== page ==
American Chemical Society
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The Role of Surface Tension in the Crystallization of Metal Halide Perovskites

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posted on 2017-07-06, 00:00 authored by Ayan A. Zhumekenov, Victor M. Burlakov, Makhsud I. Saidaminov, Abdulilah Alofi, Md Azimul Haque, Bekir Turedi, Bambar Davaasuren, Ibrahim Dursun, Namchul Cho, Ahmed M. El-Zohry, Michele De Bastiani, Andrea Giugni, Bruno Torre, Enzo Di Fabrizio, Omar F. Mohammed, Alexander Rothenberger, Tom Wu, Alain Goriely, Osman M. Bakr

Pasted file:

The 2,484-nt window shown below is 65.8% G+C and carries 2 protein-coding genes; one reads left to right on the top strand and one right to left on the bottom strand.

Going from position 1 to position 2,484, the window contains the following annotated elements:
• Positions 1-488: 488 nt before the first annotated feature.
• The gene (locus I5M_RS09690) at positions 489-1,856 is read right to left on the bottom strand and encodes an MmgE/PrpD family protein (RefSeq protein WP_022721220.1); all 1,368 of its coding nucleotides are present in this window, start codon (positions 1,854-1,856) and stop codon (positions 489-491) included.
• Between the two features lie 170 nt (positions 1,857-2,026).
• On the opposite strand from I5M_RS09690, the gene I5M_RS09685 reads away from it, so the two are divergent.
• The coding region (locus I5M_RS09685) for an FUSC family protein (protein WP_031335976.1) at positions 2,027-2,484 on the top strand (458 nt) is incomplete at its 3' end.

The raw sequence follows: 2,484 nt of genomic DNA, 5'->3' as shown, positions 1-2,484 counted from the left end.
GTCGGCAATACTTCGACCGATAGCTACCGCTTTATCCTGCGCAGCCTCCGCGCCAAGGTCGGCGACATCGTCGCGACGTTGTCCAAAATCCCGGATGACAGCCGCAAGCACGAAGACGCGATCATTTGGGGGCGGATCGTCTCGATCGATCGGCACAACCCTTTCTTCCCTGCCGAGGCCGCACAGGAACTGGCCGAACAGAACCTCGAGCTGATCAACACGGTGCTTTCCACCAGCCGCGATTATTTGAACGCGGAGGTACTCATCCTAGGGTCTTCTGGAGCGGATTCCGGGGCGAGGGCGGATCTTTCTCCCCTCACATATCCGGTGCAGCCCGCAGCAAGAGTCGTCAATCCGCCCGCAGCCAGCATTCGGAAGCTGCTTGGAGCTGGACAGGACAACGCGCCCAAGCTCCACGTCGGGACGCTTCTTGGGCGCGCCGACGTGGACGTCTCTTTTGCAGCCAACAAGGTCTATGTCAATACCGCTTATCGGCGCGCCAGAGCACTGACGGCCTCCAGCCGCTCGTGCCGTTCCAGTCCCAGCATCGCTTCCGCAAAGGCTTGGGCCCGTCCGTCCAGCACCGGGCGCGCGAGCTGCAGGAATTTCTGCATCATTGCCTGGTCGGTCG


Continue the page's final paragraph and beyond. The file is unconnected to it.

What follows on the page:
The exciting intrinsic properties discovered in single crystals of metal halide perovskites still await their translation into optoelectronic devices. The poor understanding and control of the crystallization process of these materials are current bottlenecks retarding the shift toward single-crystal-based optoelectronics. Here we theoretically and experimentally elucidate the role of surface tension in the rapid synthesis of perovskite single crystals by inverse temperature crystallization. Understanding the nucleation and growth mechanisms enabled us to exploit surface tension to direct the growth of monocrystalline films of perovskites (AMX3, where A = CH3NH3+ or MA; M = Pb2+, Sn2+; X = Br, I) on the solution surface. We achieve up to 1 cm2-sized monocrystalline films with thickness on the order of the charge carrier diffusion length (∼5–10 μm). Our work paves the way to control the crystallization process of perovskites, including thin-film deposition, which is essential to advance the performance benchmarks of perovskite optoelectronics.